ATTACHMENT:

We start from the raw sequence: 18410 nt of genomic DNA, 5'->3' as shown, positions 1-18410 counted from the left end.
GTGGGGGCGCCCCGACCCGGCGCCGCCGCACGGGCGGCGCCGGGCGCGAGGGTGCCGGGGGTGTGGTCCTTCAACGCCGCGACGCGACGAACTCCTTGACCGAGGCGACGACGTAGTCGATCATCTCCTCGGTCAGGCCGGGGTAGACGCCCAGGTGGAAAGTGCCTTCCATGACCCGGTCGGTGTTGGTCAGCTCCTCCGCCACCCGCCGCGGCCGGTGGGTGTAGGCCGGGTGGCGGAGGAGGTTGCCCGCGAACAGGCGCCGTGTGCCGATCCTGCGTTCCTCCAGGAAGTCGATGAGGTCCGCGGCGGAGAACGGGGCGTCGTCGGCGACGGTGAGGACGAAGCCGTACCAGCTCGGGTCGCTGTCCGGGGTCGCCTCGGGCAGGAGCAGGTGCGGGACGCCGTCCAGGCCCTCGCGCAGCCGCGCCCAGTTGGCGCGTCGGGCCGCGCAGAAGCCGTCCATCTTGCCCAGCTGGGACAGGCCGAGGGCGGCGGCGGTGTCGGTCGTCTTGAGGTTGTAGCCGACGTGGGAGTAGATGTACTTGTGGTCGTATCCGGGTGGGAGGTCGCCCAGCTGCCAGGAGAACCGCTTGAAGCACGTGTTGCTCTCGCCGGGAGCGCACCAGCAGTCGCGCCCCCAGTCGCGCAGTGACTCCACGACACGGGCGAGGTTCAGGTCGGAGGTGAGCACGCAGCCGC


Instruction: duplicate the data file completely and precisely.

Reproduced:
We start from the raw sequence: 18410 nt of genomic DNA, 5'->3' as shown, positions 1-18410 counted from the left end.
GTGGGGGCGCCCCGACCCGGCGCCGCCGCACGGGCGGCGCCGGGCGCGAGGGTGCCGGGGGTGTGGTCCTTCAACGCCGCGACGCGACGAACTCCTTGACCGAGGCGACGACGTAGTCGATCATCTCCTCGGTCAGGCCGGGGTAGACGCCCAGGTGGAAAGTGCCTTCCATGACCCGGTCGGTGTTGGTCAGCTCCTCCGCCACCCGCCGCGGCCGGTGGGTGTAGGCCGGGTGGCGGAGGAGGTTGCCCGCGAACAGGCGCCGTGTGCCGATCCTGCGTTCCTCCAGGAAGTCGATGAGGTCCGCGGCGGAGAACGGGGCGTCGTCGGCGACGGTGAGGACGAAGCCGTACCAGCTCGGGTCGCTGTCCGGGGTCGCCTCGGGCAGGAGCAGGTGCGGGACGCCGTCCAGGCCCTCGCGCAGCCGCGCCCAGTTGGCGCGTCGGGCCGCGCAGAAGCCGTCCATCTTGCCCAGCTGGGACAGGCCGAGGGCGGCGGCGGTGTCGGTCGTCTTGAGGTTGTAGCCGACGTGGGAGTAGATGTACTTGTGGTCGTATCCGGGTGGGAGGTCGCCCAGCTGCCAGGAGAACCGCTTGAAGCACGTGTTGCTCTCGCCGGGAGCGCACCAGCAGTCGCGCCCCCAGTCGCGCAGTGACTCCACGACACGGGCGAGGTTCAGGTCGGAGGTGAGCACGCAGCCGC